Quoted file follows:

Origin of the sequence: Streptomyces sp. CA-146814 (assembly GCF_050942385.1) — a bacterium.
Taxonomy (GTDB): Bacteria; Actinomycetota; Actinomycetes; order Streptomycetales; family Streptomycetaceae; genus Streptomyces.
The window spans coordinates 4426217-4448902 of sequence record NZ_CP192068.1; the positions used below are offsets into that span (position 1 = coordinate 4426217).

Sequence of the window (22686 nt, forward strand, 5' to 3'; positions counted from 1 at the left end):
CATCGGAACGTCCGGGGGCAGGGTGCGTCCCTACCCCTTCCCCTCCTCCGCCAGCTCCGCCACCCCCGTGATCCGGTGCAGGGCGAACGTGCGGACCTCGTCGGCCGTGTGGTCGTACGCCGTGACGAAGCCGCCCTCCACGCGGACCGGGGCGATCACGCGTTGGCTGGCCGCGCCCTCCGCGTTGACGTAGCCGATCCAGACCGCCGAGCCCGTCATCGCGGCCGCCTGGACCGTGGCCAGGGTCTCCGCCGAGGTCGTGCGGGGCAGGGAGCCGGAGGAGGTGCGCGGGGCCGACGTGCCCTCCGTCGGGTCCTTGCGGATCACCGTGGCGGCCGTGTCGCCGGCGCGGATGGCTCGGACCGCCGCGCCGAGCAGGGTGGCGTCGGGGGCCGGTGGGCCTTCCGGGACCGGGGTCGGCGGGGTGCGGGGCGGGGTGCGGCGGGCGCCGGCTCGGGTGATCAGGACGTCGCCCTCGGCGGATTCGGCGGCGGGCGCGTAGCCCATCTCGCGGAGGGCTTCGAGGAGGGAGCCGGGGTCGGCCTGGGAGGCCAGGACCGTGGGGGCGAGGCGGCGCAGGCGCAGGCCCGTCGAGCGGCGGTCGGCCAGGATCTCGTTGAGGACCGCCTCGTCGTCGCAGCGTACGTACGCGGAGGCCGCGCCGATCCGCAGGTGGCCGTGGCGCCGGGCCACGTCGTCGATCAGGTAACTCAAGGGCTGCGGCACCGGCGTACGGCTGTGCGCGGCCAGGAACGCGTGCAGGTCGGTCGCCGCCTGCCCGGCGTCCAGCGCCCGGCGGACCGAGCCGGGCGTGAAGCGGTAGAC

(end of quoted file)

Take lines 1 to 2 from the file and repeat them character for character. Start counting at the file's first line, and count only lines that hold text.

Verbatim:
Origin of the sequence: Streptomyces sp. CA-146814 (assembly GCF_050942385.1) — a bacterium.
Taxonomy (GTDB): Bacteria; Actinomycetota; Actinomycetes; order Streptomycetales; family Streptomycetaceae; genus Streptomyces.